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Publication numberUS7241284 B2
Publication typeGrant
Application numberUS 10/207,411
Publication dateJul 10, 2007
Filing dateJul 26, 2002
Priority dateJul 26, 2002
Fee statusPaid
Also published asUS20040018113
Publication number10207411, 207411, US 7241284 B2, US 7241284B2, US-B2-7241284, US7241284 B2, US7241284B2
InventorsHarvinder Sahota
Original AssigneeHarvinder Sahota
Export CitationBiBTeX, EndNote, RefMan
External Links: USPTO, USPTO Assignment, Espacenet
Method of inhibiting restenosis
US 7241284 B2
Abstract
A method of inhibiting restenosis is disclosed. The method includes reducing contaminants during manufacturing of angioplasty devices and during angioplasty procedures. An angioplasty device is preferably examined for contaminants prior to the angioplasty procedure, and the contaminants are reduce if present.
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Claims(10)
1. A method of inhibiting restenosis, comprising:
manufacturing an angioplasty device, for insertion in a vessel of a patient, in a clean-room environment; and
inspecting the angioplasty device for non-living particulate contaminants prior to performing a medical procedure and determining if said contaminants are present on said device by examining the angioplasty device using an electron microscope.
2. A method of inhibiting restenosis, comprising:
sterilizing an angioplasty device;
examining the angioplasty device with an electron microscope for particulate contaminants remaining on the angioplasty device after the step of sterilizing the angioplasty device;
reducing the particulate contaminants prior to an angioplasty procedure; and
performing an angioplasty procedure with said angioplasty device after the step of reducing the particulate contaminants.
3. The method of claim 2, wherein the step of reducing comprises utilizing reduced contaminant gloves.
4. The method of claim 2, wherein the step of reducing comprising performing said angioplasty procedure in a reduced-contaminant environment.
5. The method of claim 4, wherein the reduced contaminant environment comprises a clean-room environment.
6. The method of claim 2, wherein the particulate contaminants are selected from the group consisting of materials to make gloves, chemicals, sterilization residue, powder, and dust.
7. A method of inhibiting restenosis, comprising:
sterilizing an angioplasty device;
examining the angioplasty device for particulate contaminants remaining on the angioplasty device after the step of sterilizing the angioplasty device;
reducing the particulate contaminants prior to an angioplasty procedure; and
performing an angioplasty procedure with said angioplasty device in a clean-room environment after the step of reducing the particulate contaminants.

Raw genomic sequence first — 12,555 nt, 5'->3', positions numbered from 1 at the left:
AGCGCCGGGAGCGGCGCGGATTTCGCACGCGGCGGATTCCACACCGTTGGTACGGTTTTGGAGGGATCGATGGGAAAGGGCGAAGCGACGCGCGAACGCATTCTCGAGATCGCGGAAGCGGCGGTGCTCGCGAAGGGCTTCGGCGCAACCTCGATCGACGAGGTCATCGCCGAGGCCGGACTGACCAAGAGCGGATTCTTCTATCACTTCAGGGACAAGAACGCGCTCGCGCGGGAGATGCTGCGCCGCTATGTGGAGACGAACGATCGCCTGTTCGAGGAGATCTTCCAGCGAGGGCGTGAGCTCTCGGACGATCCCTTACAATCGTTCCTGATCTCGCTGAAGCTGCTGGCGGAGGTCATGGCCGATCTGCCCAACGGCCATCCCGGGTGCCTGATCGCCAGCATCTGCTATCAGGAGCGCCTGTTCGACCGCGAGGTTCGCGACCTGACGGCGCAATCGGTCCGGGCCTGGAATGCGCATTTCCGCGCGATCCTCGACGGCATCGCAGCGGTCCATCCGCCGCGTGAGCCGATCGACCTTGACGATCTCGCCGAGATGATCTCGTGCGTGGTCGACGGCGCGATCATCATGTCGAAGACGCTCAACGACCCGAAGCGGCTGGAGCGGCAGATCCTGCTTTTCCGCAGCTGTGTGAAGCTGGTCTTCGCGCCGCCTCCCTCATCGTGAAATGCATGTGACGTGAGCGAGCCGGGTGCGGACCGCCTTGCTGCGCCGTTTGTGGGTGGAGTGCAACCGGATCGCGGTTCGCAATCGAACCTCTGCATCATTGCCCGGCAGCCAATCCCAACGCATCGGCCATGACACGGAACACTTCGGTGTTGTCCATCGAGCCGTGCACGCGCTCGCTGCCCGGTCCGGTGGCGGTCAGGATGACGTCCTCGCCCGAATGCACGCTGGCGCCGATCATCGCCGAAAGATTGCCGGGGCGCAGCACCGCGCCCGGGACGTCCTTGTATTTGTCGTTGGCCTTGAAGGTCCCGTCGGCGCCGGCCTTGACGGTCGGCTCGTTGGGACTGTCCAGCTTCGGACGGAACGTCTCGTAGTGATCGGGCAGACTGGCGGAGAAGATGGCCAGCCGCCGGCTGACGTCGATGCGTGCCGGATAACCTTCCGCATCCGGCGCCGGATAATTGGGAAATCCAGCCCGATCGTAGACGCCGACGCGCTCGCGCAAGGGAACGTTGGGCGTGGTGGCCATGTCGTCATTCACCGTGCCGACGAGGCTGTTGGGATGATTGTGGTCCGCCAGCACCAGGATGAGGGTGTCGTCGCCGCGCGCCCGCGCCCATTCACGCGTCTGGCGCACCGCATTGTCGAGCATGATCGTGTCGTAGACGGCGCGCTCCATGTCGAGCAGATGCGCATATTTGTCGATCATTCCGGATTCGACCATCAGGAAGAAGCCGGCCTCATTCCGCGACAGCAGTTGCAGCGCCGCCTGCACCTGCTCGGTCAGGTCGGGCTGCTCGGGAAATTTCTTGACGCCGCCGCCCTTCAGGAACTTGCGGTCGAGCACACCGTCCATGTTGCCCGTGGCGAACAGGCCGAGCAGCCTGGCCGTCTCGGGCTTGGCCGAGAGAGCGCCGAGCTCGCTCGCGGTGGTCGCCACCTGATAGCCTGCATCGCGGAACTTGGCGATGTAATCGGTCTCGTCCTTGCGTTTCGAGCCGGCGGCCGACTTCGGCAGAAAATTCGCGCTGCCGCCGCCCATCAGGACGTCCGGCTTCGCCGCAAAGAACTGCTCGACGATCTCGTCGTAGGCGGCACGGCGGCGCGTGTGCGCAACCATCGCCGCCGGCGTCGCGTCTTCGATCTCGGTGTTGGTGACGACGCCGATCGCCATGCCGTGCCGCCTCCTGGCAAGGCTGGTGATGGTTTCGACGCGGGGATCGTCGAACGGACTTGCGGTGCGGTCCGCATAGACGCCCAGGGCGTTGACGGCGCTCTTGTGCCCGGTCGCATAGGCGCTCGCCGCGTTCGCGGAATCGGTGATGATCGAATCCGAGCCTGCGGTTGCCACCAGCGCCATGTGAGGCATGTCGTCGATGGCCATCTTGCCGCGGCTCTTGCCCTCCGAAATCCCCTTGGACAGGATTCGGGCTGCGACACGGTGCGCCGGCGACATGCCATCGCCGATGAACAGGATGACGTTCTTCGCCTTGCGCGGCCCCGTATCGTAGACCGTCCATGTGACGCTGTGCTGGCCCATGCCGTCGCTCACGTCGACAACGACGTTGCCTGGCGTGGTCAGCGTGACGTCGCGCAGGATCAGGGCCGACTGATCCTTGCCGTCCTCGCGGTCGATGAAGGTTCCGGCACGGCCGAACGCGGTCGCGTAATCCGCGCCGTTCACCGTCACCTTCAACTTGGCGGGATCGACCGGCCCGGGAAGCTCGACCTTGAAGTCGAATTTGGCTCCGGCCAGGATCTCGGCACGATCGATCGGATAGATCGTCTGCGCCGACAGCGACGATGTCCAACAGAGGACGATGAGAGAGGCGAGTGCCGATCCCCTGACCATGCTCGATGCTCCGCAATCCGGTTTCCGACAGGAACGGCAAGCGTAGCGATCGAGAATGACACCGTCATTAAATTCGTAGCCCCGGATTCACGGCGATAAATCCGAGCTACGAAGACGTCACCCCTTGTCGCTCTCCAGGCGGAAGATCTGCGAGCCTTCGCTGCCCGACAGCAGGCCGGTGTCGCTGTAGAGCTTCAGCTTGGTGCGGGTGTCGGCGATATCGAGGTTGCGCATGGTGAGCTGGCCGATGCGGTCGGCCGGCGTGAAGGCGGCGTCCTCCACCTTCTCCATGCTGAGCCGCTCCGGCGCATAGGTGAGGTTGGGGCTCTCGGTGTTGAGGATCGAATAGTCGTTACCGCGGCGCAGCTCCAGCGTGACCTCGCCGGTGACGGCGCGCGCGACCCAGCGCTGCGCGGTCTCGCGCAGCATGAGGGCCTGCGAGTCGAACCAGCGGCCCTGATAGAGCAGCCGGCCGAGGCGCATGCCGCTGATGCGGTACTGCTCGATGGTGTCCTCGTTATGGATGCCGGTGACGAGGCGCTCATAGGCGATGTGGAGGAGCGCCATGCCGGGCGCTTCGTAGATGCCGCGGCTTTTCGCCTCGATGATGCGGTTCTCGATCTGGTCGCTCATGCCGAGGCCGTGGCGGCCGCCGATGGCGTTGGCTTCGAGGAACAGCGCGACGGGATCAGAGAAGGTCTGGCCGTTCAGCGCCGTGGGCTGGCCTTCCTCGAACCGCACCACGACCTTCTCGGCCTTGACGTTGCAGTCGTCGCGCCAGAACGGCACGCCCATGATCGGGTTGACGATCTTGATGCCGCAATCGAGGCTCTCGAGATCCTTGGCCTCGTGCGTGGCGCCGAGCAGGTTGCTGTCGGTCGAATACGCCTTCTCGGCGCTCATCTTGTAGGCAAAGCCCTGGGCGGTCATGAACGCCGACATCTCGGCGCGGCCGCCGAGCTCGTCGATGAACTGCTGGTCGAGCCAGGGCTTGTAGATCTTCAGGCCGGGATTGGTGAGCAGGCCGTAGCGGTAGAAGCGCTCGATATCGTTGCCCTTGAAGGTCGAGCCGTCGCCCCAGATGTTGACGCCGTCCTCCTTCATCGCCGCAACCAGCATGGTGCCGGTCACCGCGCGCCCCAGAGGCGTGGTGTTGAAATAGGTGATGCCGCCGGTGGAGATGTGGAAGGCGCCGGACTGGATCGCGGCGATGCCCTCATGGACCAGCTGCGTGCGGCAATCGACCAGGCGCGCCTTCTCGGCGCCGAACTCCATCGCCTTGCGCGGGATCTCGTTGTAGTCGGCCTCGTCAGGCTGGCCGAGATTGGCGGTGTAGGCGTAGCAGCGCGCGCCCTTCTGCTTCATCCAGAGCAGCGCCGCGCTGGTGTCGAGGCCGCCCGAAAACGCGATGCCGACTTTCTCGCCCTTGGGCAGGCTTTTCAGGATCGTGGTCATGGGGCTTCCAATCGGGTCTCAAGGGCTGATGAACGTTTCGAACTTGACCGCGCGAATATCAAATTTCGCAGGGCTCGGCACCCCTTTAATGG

8. The method of claim 7, wherein the step of examining comprises examining the angioplasty device using an electron microscope.
9. The method of claim 7, wherein the step of reducing comprising utilizing reduced contaminant gloves.
10. The method of claim 7, wherein the particulate contaminants are selected from the group consisting of materials to make gloves, chemicals, sterilization residue, powder, and dust.
Description
BACKGROUND OF THE INVENTION

1. Field of the Invention

The present invention relates to medical procedures and, in particular a method for inhibiting restenosis through improved manufacturing techniques for angioplasty catheters, and improved procedure techniques.

2. Description of the Related Art

The cause of restenosis in angioplasty has been a mystery to health care professionals. Many diseases cause body lumens to undergo stenosis or a narrowing of a canal within the body. The resulting reduced blood flow can permanently damage tissue and organs. Stenotic regions that limit or obstruct coronary blood flow are the major cause of ischemic heart disease related mortality and result in 500,000–600,000 deaths in the United States annually.

The therapeutic alternatives available for treatment of stenosis include intervention (alone or in combination of therapeutic agents) to remove the blockage, replacement of the blocked segment with a new segment of artery, or the use of catheter-mounted devices such as a balloon catheter to dilate the artery. The dilation of an artery with a balloon catheter is called percutaneous transluminal angioplasty (PTA). During angioplasty, a balloon catheter in a deflated state is inserted within a stenotic segment of a blood vessel and is inflated and deflated a number of times to expand the vessel. A stent may also be delivered, as know in the art.